From the prophetic imagination of Nick Peterson, currently pursuing his PhD in Liturgics and Ethics at Emory University:
Do you find that your race or ethnicity prevents you from getting humane treatment in life? Well, this product is for you. This bracelet will instruct those who you encounter in the real world to treat you like you are white. In an age of colorblindness and implicit bias, nothing can communicate more clearly how you should be treated. When an officer pulls you over – treat me like I’m white. When you are being followed by a clerk in a nice store – treat me like I’m white. When you are in a restaurant and they don’t want to seat you or let you use the restroom – treat me like I’m white. When you go to the bank – treat me like I’m white. Basically, in any formal and mainstream circumstance, there is no better way to be treated. For less than $5, you have a wearable reminder to the world to – Treat You Like You’re White! Order Here!!
Day 3 of our Lenten Journey with Dr. King’s “Beyond Vietnam.”
I come to this platform tonight to make a passionate plea to my beloved nation. This speech is not addressed to Hanoi or to the National Liberation Front. It is not addressed to China or to Russia. Nor is it an attempt to overlook the ambiguity of the total situation and the need for a collective solution to the tragedy of Vietnam. Neither is it an attempt to make North Vietnam or the National Liberation Front paragons of virtue, nor to overlook the role they must play in the successful resolution of the problem. While they both may have justifiable reasons to be suspicious of the good faith of the United States, life and history give eloquent testimony to the fact that conflicts are never resolved without trustful give and take on both sides. Tonight, however, I wish not to speak with Hanoi and the National Liberation Front, but rather to my fellow Americans.
By Rev. Nick Peterson (above right, with spouse NaKisha), a pastor and prophet pursuing a PhD in liturgics and ethics at Emory University in Atlanta
Fixed in the intellectual heritage of American pragmatism is the notion that every problem has a solution. From the earliest stages of our formal education we are presented with problems that can be solved if we take the time to understand them and apply the methods and rules we learned. Modern medicine and technology are all furthered by a desire to solve our problems and in so doing make our lives better. Continue reading
A series of social media posts from Rev. Nick Peterson:
Last night me and a friend were talking inside the Chick fil A when they closed. We continued our conversation outside and after a while 3 male employees came out to tell us that we were not allowed to be in the parking lot after 10:30 pm. We did not know what time it was or that it was already past 10:30. We spent another few minutes wrapping up our conversation. In the intervening time the employees called the police on us. We of course did not know this when we pulled off and one of the young men who initially came to us bid us a good night as we were pulling out of the parking lot.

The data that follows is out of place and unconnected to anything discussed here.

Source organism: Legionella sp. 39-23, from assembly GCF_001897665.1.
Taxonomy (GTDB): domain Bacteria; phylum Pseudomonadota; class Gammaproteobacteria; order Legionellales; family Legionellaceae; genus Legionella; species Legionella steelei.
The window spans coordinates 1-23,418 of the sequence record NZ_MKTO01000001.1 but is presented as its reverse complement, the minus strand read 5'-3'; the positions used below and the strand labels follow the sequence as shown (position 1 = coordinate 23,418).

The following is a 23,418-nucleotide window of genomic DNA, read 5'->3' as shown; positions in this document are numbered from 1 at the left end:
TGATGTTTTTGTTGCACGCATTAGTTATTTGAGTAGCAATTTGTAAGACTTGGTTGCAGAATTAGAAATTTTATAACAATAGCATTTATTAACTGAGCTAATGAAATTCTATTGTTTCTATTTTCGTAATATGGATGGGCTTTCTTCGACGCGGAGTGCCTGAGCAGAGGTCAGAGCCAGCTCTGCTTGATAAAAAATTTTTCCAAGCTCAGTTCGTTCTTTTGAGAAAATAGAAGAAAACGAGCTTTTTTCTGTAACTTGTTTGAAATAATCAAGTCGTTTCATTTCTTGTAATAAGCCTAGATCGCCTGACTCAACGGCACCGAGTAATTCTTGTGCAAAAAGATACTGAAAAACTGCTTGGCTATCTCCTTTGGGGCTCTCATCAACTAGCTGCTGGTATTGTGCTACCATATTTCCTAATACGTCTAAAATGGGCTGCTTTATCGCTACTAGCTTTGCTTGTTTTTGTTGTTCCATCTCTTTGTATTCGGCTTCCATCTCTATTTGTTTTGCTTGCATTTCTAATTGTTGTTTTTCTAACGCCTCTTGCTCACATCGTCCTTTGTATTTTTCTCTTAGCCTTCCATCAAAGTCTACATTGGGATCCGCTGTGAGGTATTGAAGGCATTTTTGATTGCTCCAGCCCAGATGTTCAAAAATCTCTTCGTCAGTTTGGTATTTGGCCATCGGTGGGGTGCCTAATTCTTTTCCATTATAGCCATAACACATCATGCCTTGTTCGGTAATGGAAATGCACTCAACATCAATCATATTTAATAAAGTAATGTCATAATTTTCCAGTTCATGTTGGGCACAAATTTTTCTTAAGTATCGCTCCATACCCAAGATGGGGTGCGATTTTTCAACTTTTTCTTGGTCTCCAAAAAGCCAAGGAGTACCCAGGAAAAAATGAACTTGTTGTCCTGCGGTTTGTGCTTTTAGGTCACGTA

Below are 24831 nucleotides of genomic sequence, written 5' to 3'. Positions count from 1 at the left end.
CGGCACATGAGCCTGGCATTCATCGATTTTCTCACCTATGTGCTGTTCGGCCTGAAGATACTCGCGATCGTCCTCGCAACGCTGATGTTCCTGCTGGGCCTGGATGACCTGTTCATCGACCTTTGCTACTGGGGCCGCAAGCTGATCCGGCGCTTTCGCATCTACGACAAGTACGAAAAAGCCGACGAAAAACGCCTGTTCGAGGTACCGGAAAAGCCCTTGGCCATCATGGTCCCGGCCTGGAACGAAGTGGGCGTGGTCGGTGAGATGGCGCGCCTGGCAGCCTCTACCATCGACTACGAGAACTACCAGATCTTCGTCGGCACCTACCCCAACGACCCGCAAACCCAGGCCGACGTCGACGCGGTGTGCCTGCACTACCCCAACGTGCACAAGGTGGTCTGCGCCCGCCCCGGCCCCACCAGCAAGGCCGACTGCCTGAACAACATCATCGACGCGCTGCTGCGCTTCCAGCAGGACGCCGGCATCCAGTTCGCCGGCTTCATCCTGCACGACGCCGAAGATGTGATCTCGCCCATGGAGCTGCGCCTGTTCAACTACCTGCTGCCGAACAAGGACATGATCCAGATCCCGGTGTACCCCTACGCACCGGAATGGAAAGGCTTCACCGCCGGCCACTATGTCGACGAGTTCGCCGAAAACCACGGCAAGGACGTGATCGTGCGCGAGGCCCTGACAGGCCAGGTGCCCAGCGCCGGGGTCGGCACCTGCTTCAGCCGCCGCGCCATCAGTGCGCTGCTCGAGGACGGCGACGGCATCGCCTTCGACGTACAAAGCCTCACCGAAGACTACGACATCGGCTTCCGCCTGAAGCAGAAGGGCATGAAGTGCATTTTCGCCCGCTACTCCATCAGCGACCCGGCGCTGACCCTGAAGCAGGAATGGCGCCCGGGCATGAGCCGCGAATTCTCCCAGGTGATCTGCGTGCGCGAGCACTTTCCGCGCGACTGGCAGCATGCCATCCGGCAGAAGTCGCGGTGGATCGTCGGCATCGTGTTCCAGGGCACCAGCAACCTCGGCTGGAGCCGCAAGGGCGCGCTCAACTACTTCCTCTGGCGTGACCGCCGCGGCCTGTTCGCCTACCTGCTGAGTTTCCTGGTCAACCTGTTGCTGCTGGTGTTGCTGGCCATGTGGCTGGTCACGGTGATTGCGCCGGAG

As we were waiting at the light, two police vehicles pulled in, drove past my white friend in his truck in front of me and when they locked eyes on me pulled a U turn and put there flashers on. My friend was able to make the right turn on Lincoln highway without any officer following him. He proceeded to park across the street and witness both officers round my car for the next 10 minutes. Continue reading
A Facebook post from Rev. Nick Peterson (July 1):
some white people are concerned that black people hate them.
there are white people who never hated black people and did little to nothing to challenge the systems that oppress black people.
some people believe hate is a key ingredient to oppression.
if we focus on hate, we can keep the conversation to individual actions that convey hate and bias.
the driving force behind oppression is always material gain.
hate functions as the myth to justifying oppression. Continue reading
A recent Facebook post from Rev. Nick Peterson, Capital Presbyterian Church, Harrisburg, PA:
As a powerful but vain imagination, white supremacy attempts to imprison God to whiteness. In a white supremacist framework – God has a white sentence without parole. While confined, God must look white, talk white, think white, affirm white, bless white, and value, above all things, “his” own image made in whiteness. White supremacy attempts to hold the very God of the universe in chains – theological, liturgical, spiritual, creedal, geographical, social, emotional, and political. Continue reading
By Rev. Nick Peterson (right, being introduced by Ruby Sales)
Without this effort, the secret place is merely a dungeon in which the person perished; without this effort, indeed, the entire world would be an uninhabitable darkness.
James Baldwin, Another Country (1962)
My friend was in pain. All the things he held dear and cherished were slipping from his grasp. In naming his losses he named his desire to grab ahold of something, something to help him live, to help him cope. I wanted to comfort him, to hold his hand, make some kind of physical contact, to disrupt the isolation he was feeling. But I hesitated, unsure of an appropriate way, a manly way, to comfort my friend. Truthfully, I was paralyzed by the fear of what my touch might communicate about my identity as a man, my sexuality, and my connection to him.
A Call to Worship written by Nick Peterson (photo: far right) for today’s service at Capitol Presbyterian of Harrisburg, PA:
The Lord be with you.
A year ago today, Michael Brown, Jr., an 18-year-old recent high school graduate while unarmed was shot and killed by officer Darren Wilson in Fergson, MO. His death and others like Trayvon Martin, Eric Garner, Renisha McBride, and Oscar Grant sparked a national movement aimed at bringing awareness to racialized police violence and excessive use of force.